Wednesday, November 14, 2018

s390x changes in QEMU 3.1

QEMU is now in the -rc phase for 3.1, with a release expected in early/mid December, and, as usual, this is a good time to summarize the s390x changes for that release.

CPU models

  • s390x now supports the 'max' cpu model as well (which somehow had been forgotten...) When using KVM, this behaves like the 'host' model; when using TCG, this is the 'qemu' model plus some additional, experimental features. Note that this is neither static nor migration-safe.

Devices

  • Support for vfio-ap has been added. That allows to pass crypto cards on the AP bus to the guest. Support for this has been merged into the Linux kernel with 4.20. As this is a rather large feature, I plan to do a separate writeup for this.

KVM

  • Support for enabling huge page backing has been added. This requires a host kernel of version 4.19 or higher. Note that this is only available for the s390-ccw-virtio-3.1 or later machines (due to compat handling), and that it is as of writing this incompatible with nested virtualization (which should change in the future.)
  • Support for the etoken facility (spectre mitigation) has been added. This, as well, needs a host kernel of version 4.19 or higher.

TCG

  • Support for instruction flags and AFP registers has been added.

Miscellaneous

  • The deprecated 's390-squash-mcss' option has been removed.
  • And the usual fixes, cleanups and improvements.

Wednesday, August 1, 2018

s390x changes in QEMU 3.0

QEMU 3.0 is currently in the late -rc phase (with the final release expected early/mid August), so here's a quick summary of what has been changed for s390x.

CPU models

  • A CPU model for the z14 Model ZR1 has been added. This is the "small", single-frame z14.
  • The feature bits for Spectre mitigation (bpb and ppa15) are now included in the default CPU model for z196 and up. This means that these features will be available to the guest (given the host supports them) without needing to specify them explicitly.

Devices

  • You can now configure consoles via -serial as well.
  • vfio-ccw devices have gained a "force-orb-pfch" property. This is not very useful for Linux guests, but if you are trying to use vfio-ccw with a guest that does not specify "unlimited prefetch" for its requests but does not actually rely on the semantics, this will help you. Adding support to vfio-ccw to accommodate channel programs that must not be prefetched is unfortunately not straightforward and will not happen in the foreseeable future.

Booting and s390 bios

  • The s390-netboot image has been enhanced: It now supports indirect loading via .INS files and pxelinux.cfg-style booting.
  • The boot menu can now also deal with non-sequential entries.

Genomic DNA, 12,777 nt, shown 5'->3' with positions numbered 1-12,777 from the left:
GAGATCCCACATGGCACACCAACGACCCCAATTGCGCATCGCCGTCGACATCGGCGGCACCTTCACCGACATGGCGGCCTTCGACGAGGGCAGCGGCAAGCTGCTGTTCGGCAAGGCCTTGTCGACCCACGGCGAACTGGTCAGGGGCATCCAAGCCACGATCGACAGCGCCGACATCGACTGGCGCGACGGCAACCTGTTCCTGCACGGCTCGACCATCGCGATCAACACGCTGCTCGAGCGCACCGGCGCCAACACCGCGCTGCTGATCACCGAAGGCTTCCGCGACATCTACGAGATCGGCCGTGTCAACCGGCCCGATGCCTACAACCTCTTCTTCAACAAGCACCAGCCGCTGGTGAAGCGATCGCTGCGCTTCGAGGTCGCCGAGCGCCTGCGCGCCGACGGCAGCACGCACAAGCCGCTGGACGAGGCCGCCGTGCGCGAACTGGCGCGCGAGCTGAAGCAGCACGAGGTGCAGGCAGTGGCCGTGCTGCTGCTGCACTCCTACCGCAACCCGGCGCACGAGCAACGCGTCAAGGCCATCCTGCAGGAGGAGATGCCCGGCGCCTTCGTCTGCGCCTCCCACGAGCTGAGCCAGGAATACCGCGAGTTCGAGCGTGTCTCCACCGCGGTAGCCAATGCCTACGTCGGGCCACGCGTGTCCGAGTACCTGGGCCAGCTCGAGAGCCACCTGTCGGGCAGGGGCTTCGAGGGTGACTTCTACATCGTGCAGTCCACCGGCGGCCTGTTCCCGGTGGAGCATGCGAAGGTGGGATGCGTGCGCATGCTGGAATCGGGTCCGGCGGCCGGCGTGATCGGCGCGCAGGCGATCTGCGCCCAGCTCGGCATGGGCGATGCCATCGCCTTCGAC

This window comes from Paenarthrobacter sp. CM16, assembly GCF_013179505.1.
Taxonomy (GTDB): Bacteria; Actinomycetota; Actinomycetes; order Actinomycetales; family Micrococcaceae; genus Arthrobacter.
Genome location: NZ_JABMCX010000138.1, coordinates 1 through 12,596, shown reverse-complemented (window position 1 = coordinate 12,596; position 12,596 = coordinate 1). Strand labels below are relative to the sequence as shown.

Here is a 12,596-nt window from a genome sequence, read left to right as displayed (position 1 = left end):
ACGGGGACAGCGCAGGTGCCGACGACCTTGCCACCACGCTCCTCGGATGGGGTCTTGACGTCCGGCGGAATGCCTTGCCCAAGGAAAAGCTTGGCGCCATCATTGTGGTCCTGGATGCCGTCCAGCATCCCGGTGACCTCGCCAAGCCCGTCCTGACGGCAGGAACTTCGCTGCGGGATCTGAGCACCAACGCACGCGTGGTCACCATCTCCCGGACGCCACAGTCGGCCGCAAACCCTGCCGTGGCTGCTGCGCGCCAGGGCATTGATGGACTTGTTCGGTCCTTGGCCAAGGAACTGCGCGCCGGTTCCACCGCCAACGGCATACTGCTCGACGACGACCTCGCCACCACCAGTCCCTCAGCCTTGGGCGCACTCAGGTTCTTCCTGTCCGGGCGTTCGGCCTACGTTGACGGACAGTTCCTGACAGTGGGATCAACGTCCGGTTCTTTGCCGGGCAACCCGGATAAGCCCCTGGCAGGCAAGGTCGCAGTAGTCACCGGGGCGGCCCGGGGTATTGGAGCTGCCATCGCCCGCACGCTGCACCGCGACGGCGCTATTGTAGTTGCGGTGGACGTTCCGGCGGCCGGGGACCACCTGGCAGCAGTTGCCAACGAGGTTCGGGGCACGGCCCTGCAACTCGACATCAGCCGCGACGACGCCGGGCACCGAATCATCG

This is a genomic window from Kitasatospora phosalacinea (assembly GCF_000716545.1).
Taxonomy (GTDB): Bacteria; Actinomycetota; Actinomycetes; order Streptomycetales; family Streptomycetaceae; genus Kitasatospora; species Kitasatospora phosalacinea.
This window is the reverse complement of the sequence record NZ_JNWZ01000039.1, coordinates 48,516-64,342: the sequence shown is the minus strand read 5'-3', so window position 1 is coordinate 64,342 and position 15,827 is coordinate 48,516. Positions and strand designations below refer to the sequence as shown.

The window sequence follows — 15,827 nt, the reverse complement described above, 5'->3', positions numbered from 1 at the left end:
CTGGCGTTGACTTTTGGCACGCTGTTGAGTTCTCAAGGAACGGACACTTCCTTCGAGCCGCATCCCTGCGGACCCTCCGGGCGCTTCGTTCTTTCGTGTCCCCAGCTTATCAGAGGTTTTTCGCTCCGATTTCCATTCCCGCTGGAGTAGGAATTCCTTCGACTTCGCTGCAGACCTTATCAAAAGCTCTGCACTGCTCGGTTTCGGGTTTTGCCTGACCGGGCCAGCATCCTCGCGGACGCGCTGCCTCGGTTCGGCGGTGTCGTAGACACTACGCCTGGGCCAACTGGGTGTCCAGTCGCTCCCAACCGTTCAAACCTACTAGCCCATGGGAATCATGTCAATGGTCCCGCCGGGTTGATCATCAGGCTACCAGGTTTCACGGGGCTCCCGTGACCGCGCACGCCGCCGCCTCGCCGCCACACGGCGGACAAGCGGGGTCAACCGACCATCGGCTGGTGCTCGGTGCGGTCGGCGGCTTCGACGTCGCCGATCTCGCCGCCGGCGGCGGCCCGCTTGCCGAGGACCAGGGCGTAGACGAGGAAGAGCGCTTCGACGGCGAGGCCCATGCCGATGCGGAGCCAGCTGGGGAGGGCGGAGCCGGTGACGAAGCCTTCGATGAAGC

Miscalleneous

  • Handling of the TOD clock in tcg has been improved; CPU hotplug under tcg is now working.
  • And the usual fixes, cleanups and improvements.

Thursday, May 3, 2018

A vfio-ccw primer

While basic support for vfio-ccw has been included in Linux and QEMU for some time, work has recently started to ramp up again and it seems like a good time to give some basic overview.

Why vfio-ccw?

Historically, QEMU on s390x presented paravirtualized virtio devices to the guest; first, via a protocol inspired by lguest, later, as emulated channel devices. This satisfies most needs (you get block devices, network devices, a console device, and lots more), but the device types are different from those found on LPARs or z/VM guests, and you may have a need to use e.g. a DASD directly.

For that reason, we want to do the same thing as on other platforms: pass a host device to the guest directly via vfio.

How does this work?

vfio-ccw is using the vfio mediated device framework; see the kernel documentation for an overview.

In a nutshell: The subchannel to be passed to the guest is unbound from its normal host driver (in this case, the I/O subchannel driver) and bound to the vfio-ccw driver. Any I/O request is intercepted and executed on the real device, and interrupts from the real device are relayed back to the guest.

Why subchannels and not ccw devices?

The initial attempt to implement this actually worked at the ccw device level. However, this means that the Linux common I/O layer in the host will perform various actions like handling of channel paths - which may interfere with what the guest is trying to do. Therefore, it seemed like a better idea to keep out of the way as much as possible and just implement a minimal subchannel driver that does not do much beyond what the guest actually triggered itself.

How is an actual I/O request processed?

When the guest is ready to use a channel device, it will issue I/O requests via channel programs (see here for an explanation on how that works and what things like scsw and orb mean.) The channel I/O instructions are mandatory SIE intercepts, so the host will get control for any START SUBCHANNEL the guest issues. QEMU is in charge of interpretation of channel I/O instructions, so it will process the ssch as a request to a pass-through device.

All channel I/O instructions are privileged, which means that the host kernel now needs to get involved again. QEMU does so by writing to an I/O region: the scsw (which contains, amongst other things, the fctl field specifying the start function) and the orb (pointing to the channel program). The host kernel driver now has enough information to actually issue the request on the real device after translating the ccw chain and its addresses to host addresses (involving pinning, idals and other things I will not explain here for brevity.)